Appeal from Circuit Court of Adams County No. 00CF79 Honorable Scott H. Walden, Judge Presiding.
The opinion of the court was delivered by: Justice Knecht
In June 2000, a jury convicted defendant, Daniel J. Stephens, of second degree murder (720 ILCS 5/9-2(a)(2) (West 1998)). In October 2000, the trial court granted the State's motion to sentence defendant as an adult and sentenced him to 12 years' imprisonment. Defendant appeals, arguing the trial court abused its discretion in sentencing him as an adult. We affirm.
The evidence at defendant's trial showed the following. In February 2000, defendant, age 16, and Damian Vogel, age 16, attended an underage drinking party at the home of Brian Morgan, age 16, in rural Liberty, Illinois. Morgan's father had purchased a keg of beer for the teens, and Morgan estimated 45 to 60 people attended the party. During the day, defendant and Ron Willingham had delivered logs to the residence for a bonfire to be held during the party.
Defendant and Vogel were both students at Quincy Senior High School and were acquaintances. At about 9:30 p.m., while at the party, Vogel invited defendant, Nick Niewohner, and Jeff Orebaugh to look at his new car. The group sat inside the car and decided to smoke marijuana from a "bowl" belonging to defendant. Defendant, Vogel, and Orebaugh had been drinking before they started smoking marijuana. After each had taken a number of "hits" from the bowl, defendant vomited in Vogel's car. The young men exited the car, and Vogel demanded defendant clean up the vomit from the car and threatened to "whoop his ass" if defendant did not clean up the vomit. Defendant, who was then sitting on the tailgate of a nearby truck, told Vogel to "chill out" and assured him he would clean it up in a minute. However, Vogel insisted defendant clean it up within two minutes or he would "kick defendant's ass." Chris Wright, age 19, overheard the argument and told Vogel and defendant to stop fighting.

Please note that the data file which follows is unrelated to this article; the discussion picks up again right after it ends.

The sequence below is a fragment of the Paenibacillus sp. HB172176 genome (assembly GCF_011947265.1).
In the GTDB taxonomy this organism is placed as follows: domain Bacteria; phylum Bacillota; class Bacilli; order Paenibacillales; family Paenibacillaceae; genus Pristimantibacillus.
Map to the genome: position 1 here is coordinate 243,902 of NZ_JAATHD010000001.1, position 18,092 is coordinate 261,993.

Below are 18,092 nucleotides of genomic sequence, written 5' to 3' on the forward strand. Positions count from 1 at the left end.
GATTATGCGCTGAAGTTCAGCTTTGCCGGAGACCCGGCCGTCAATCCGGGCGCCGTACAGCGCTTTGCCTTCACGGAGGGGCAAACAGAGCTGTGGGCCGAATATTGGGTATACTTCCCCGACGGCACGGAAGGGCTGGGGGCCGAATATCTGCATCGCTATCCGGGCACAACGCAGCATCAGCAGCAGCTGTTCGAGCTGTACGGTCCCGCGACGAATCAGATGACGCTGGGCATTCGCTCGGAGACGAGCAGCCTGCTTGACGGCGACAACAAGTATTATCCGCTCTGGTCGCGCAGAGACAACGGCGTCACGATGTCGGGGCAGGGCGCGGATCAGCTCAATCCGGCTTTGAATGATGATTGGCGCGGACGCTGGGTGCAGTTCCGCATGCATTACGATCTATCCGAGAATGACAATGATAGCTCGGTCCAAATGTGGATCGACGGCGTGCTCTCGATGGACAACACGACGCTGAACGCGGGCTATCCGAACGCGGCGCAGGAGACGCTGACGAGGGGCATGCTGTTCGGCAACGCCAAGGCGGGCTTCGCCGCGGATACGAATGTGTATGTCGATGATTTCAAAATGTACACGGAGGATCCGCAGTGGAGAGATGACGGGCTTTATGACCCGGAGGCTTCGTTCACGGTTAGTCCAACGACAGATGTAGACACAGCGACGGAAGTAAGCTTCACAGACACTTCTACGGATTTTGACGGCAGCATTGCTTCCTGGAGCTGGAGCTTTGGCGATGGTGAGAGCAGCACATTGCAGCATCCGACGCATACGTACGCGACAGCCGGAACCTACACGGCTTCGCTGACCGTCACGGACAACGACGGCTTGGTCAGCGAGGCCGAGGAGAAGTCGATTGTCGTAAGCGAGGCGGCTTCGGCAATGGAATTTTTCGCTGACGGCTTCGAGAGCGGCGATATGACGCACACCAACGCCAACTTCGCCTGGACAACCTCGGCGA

Defendant walked toward the Morgan residence. Vogel followed him and encountered him on the other side of the house. Orebaugh and Niewohner followed Vogel to see what would happen.
Orebaugh testified he saw Vogel tackle defendant by hitting defendant's chest and wrapping his arms around defendant's back. Orebaugh was unsure if this actually knocked defendant down. Vogel and defendant got up, and Vogel then punched defendant's face. Defendant then reached down and picked up a log, described as about 16 inches long and 5 inches in diameter, and struck Vogel twice in the side of the head with the log. Orebaugh stated Vogel then fell to the ground face first. He appeared to be unconscious because he did not move after he fell. Defendant then stood over Vogel's head and swung the log four to six more times to the back of Vogel's head, making definite contact at least three times. While defendant was swinging the log, he was yelling, "I told you not to hit me." Orebaugh stated there was a significant size disparity between defendant and Vogel. Orebaugh described Vogel as approximately 5 feet 11 inches tall and skinny, whereas defendant was approximately 6 feet 4 inches tall and weighed more than 230 pounds.